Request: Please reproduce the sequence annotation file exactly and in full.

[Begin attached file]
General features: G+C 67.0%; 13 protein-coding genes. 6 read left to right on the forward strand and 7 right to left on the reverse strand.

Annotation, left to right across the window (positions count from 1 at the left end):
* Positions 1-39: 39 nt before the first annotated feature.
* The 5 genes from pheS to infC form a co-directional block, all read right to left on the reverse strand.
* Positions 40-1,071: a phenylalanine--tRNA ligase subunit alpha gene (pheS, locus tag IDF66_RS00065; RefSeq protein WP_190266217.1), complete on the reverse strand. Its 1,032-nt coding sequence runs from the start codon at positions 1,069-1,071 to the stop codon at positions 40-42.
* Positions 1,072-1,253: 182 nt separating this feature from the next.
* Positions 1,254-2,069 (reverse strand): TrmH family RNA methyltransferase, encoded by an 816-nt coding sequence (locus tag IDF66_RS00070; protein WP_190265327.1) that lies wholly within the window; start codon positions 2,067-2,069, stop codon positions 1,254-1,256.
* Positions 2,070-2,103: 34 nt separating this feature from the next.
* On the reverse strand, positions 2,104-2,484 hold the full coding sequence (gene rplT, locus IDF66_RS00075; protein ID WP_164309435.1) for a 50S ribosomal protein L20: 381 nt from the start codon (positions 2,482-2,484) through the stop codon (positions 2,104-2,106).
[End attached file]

General features: G+C 67.0%; 13 protein-coding genes. 6 read left to right on the forward strand and 7 right to left on the reverse strand.

Annotation, left to right across the window (positions count from 1 at the left end):
* Positions 1-39: 39 nt before the first annotated feature.
* The 5 genes from pheS to infC form a co-directional block, all read right to left on the reverse strand.
* Positions 40-1,071: a phenylalanine--tRNA ligase subunit alpha gene (pheS, locus tag IDF66_RS00065; RefSeq protein WP_190266217.1), complete on the reverse strand. Its 1,032-nt coding sequence runs from the start codon at positions 1,069-1,071 to the stop codon at positions 40-42.
* Positions 1,072-1,253: 182 nt separating this feature from the next.
* Positions 1,254-2,069 (reverse strand): TrmH family RNA methyltransferase, encoded by an 816-nt coding sequence (locus tag IDF66_RS00070; protein WP_190265327.1) that lies wholly within the window; start codon positions 2,067-2,069, stop codon positions 1,254-1,256.
* Positions 2,070-2,103: 34 nt separating this feature from the next.
* On the reverse strand, positions 2,104-2,484 hold the full coding sequence (gene rplT, locus IDF66_RS00075; protein ID WP_164309435.1) for a 50S ribosomal protein L20: 381 nt from the start codon (positions 2,482-2,484) through the stop codon (positions 2,104-2,106).